As Hurricane Sandy bore down on the New York City area in 2012, its storm surge swamped lower Manhattan, unmoored a roller coaster on the Jersey Shore, submerged runways at LaGuardia Airport and pushed the toxic waters of Brooklyn’s Gowanus Canal into nearby basements. All told, the storm’s floodwaters did more than $60 billion in property damage in New York State, New Jersey and Connecticut. Though scientists have long known global warming is exacerbating such events by raising sea levels, a new study has now calculated just how much of Sandy’s bill can be charged to climate change: about $8 billion.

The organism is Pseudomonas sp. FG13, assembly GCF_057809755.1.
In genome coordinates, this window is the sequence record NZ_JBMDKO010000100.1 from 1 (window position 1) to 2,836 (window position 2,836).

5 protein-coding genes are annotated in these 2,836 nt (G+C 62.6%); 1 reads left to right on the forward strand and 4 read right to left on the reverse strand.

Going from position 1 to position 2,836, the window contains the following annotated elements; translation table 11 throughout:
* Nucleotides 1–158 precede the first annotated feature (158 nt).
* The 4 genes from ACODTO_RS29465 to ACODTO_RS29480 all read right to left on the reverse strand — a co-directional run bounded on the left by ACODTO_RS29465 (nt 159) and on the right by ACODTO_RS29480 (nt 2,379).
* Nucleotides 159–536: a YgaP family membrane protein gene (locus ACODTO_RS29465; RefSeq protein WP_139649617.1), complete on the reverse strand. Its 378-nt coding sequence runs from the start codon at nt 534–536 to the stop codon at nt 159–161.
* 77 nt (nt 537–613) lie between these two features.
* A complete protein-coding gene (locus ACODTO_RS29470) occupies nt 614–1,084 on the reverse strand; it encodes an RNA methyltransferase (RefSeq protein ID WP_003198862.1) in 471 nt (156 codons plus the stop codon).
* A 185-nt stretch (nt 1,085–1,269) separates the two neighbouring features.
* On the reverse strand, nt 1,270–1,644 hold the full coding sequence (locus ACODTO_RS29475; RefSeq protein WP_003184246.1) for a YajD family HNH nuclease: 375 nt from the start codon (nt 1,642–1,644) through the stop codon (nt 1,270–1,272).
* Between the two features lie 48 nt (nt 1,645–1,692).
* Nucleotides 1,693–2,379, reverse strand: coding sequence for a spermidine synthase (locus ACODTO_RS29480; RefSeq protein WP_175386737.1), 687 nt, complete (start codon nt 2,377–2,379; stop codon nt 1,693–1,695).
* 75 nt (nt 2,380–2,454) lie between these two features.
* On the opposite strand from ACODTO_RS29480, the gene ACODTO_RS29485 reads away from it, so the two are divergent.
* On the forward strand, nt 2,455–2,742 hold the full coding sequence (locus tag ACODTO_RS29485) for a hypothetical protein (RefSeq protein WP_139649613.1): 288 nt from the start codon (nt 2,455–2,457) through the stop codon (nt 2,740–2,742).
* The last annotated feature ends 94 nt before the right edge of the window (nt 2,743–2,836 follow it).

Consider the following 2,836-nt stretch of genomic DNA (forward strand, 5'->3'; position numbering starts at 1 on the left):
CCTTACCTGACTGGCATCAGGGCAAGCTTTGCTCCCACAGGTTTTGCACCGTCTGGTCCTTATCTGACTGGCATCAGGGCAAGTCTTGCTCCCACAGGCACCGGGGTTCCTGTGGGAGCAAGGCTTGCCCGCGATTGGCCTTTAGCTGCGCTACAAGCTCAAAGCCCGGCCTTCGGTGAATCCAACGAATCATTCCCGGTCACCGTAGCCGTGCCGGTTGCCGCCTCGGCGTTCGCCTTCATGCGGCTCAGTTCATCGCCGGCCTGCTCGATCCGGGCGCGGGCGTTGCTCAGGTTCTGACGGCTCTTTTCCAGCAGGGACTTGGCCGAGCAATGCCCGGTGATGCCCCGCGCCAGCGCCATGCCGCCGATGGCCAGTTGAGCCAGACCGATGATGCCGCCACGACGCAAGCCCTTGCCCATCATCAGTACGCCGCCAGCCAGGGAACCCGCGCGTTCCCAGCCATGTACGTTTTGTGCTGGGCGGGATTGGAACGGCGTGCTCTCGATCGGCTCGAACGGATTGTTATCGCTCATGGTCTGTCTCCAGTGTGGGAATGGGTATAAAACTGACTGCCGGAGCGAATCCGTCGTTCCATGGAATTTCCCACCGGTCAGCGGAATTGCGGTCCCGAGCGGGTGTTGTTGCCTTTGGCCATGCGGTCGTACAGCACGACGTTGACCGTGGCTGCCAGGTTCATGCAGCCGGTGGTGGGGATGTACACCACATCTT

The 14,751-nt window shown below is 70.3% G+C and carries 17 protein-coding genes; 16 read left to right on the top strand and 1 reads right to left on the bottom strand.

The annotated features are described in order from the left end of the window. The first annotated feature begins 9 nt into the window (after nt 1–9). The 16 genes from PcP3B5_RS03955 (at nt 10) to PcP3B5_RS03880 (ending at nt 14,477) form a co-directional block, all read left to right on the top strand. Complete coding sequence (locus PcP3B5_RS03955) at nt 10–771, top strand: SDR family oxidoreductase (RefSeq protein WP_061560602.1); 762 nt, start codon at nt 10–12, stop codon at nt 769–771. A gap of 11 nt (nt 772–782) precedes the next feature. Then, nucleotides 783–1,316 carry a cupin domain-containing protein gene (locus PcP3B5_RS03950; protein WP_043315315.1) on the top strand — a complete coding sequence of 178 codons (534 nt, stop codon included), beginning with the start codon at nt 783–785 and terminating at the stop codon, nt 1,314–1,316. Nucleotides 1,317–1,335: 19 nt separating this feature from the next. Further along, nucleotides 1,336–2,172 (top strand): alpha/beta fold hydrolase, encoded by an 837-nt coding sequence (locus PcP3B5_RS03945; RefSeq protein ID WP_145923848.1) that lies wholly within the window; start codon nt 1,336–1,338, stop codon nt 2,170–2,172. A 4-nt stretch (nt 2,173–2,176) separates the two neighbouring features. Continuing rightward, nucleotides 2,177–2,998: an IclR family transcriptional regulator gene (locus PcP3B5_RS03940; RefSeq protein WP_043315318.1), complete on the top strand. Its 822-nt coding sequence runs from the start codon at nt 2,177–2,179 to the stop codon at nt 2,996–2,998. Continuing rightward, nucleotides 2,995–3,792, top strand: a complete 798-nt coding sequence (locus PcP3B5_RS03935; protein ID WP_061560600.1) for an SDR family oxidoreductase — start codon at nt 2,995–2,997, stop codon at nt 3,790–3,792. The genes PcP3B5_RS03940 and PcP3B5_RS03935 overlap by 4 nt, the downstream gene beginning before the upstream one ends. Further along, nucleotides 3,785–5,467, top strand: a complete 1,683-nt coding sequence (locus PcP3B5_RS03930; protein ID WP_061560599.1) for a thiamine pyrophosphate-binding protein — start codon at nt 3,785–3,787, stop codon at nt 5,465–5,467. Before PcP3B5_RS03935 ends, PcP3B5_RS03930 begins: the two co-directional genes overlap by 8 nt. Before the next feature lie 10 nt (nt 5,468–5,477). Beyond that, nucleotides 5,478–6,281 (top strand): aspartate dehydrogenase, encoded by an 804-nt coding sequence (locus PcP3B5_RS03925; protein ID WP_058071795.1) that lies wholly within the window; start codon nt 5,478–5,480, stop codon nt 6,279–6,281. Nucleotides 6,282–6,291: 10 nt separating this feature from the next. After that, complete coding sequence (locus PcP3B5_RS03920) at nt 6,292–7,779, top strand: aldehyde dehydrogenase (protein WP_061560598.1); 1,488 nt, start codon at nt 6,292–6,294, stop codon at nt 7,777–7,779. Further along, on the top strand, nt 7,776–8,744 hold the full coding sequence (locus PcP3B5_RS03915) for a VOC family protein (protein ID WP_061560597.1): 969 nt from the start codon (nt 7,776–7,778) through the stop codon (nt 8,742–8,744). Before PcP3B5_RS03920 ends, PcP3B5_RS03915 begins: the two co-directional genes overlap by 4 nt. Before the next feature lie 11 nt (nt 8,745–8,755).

The paper, published on Tuesday in Nature Communications, developed a modeling method that can be used to determine how much climate change adds to the cost of any coastal storm or other flooding event—past or present. “It’s putting the climate change price sticker on the event where it hasn’t been visible,” says lead author Benjamin Strauss, CEO and chief scientist of Climate Central, a nonprofit research and news organization.